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Thursday, June 11, 2015

Civic Responsibility As a Citizen of Southern Ohio

civic responsibility is defined as "a socially good behavior to perform." While a civic duty is required by law, a civic responsibility is not necessarily required by law. Civic responsibilities can include participation in government or in church. They can also include being a volunteer or a member of voluntary associations. And, of course, actions of civic responsibility can be displayed in advocacy for various causes, such as political, economic, civil, environmental or quality of life issues.

Civic responsibility was officially sanctioned as a blueprint for democracy in 1787 by the ratification of the United States Constitution. The Constitution declared:

 "We the people of the United States, in order to form a more perfect union, establish justice, insure domestic tranquility, provide
for the common defense, promote the general welfare,
and secure the blessings of liberty to ourselves and our posterity,
do ordain and establish this Constitution for the United States."

Especially in the 18th and 19th centuries, civil responsibility in America was tied to the understanding of commonwealth citizenship. It was understood in terms of the labors of ordinary people who created goods and undertook projects to benefit the public, as opposed to the high-minded, virtuous and leisure activities of gentlemen. This kind of civic identify helped create an important balance between pursuit of individual wealth and the creation of public things.

(Harry Boye and Nancy N. Kari. "Renewing the Democratic Spirit in
American Colleges and Universities: Higher Education as Public Work."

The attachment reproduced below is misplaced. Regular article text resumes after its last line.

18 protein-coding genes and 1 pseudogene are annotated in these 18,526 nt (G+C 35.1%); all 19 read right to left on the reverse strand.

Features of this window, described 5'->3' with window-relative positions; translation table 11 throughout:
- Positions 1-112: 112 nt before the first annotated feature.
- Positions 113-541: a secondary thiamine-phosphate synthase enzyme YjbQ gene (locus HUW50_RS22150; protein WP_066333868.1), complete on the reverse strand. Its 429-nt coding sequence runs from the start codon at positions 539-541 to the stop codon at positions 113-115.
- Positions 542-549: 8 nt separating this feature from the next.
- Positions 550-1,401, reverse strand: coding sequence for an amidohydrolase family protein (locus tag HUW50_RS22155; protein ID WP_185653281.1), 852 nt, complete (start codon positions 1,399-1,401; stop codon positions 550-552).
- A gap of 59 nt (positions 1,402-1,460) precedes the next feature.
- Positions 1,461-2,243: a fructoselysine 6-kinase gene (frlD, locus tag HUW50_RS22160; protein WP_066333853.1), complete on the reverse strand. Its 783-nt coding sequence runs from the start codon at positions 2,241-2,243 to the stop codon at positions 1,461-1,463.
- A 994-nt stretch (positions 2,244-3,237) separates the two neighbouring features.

In Higher Education and Civic Responsibility. 1999)

In the 1960s, nuclear threats, the war in Vietnam, and the civil rights movement caused many grassroots organizations to protest as citizens learned the value of expressing civic responsibility through marches, gatherings, and civil disobedience. At that time, people relied on each other in order to correct injustice and achieve greatness in the nation.

(R.D. Putnam, R.D. Bowling Alone: The Collapse and Renewal of American Community. 2000)

Citizens ensure and uphold certain democratic values written in the United States Constitution and the Bill of Rights by engaging in civic responsibility. Those values or duties include justice, freedom, equality, diversity, authority, privacy, due process, property, participation, truth, patriotism, human rights, rule of law, tolerance, mutual assistance, self restraint and self respect.

Schools have the duty to teach civic responsibility to students with the goal being to produce responsible citizens and active participants in community and government.

In action and in mass, civic responsibility has great power, but it must be engaged by citizens who feel an obligation to participate. Each citizen should discover his or her own voice and its potential in order that they may work toward a common goal of allowing everyone to have the same basic human rights. To sit passively and ignore civic responsibility limits freedom. Civic responsibility starts with education about the problems of neighborhoods, towns and cities, states, and the nation.

Even before the ratification of the Constitution, on June 12, 1776, George Mason's Virginia Declaration of Rights became the first bill of rights created by the soon-to-be-independent states of America. It began by stating the simple but profound tenet that rights and privileges were vested in the individual. It refuted the long-held philosophy of the divine right of kings, which deemed that God vested all authority in monarchs and those rulers doled out rights and privileges to their subjects.

William E. White -- Vice President of Productions, Publications, and Learning Ventures for the Colonial Williamsburg Foundation and for Colonial Williamsburg’s educational media outreach programs -- reminds us of the importance of the document ...